Claire is in her late 20s, she’s quit her “creative communications” (i.e. marketing) job in search of fulfilment. Her boyfriend, the supportive but frustrated Luke, is a brain surgeon. Can you imagine feeling unfulfilled and living with someone as important and single-minded as a brain surgeon?!
As a millennial, I identify with Claire. I may be a wee bit older than her but I understand this early adulthood crisis well.
Through a series of vignettes and thoughts, Lisa Owens manages to touch on scenarios that every woman my age will identify with. When Claire isn’t falling out with Luke over sexy colleagues or marriage and/or babies, she’s lying to her gym instructor about how much alcohol she consumes. Claire, in my opinion, is every woman. OK, so she’s not the ones who’ve got their life together – or seem to, at least – but she is every woman I know in one way or another. So you may be married but perhaps your mum isn’t speaking to you. Maybe you’ve got a great job but your friends think you drink too much. Claire is a composite of all our neuroses in one. And as much as there are scenes in this book where I despair for Claire, I love her. I care about her. I see myself in her.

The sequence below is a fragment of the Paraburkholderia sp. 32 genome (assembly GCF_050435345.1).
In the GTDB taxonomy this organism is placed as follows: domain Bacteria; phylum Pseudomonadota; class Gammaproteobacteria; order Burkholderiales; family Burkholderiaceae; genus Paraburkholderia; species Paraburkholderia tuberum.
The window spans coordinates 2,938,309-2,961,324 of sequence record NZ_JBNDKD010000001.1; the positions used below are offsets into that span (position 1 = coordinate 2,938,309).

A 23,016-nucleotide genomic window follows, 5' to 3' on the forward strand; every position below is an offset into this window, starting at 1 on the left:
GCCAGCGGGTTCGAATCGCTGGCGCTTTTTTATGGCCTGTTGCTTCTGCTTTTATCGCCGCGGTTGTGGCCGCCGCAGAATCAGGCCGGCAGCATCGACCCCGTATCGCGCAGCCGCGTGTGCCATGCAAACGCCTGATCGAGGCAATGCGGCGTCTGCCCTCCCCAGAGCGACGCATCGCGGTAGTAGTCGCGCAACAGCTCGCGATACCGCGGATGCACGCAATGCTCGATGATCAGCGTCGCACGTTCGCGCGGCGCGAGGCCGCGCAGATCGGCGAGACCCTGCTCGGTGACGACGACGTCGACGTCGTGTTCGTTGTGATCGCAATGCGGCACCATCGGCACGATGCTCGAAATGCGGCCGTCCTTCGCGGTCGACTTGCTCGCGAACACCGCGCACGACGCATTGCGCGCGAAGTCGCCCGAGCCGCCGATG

Don’t get me wrong, this review probably makes Not Working sound rather depressing. The scenarios can be sad, particularly if you identify with them, but Owens manages to make them bittersweet. There’s a lot of humour in this book and much of it comes in the form of recognition. How many of us have gone to hand our notice in at the gym and walked out with an appointment for a personal trainer?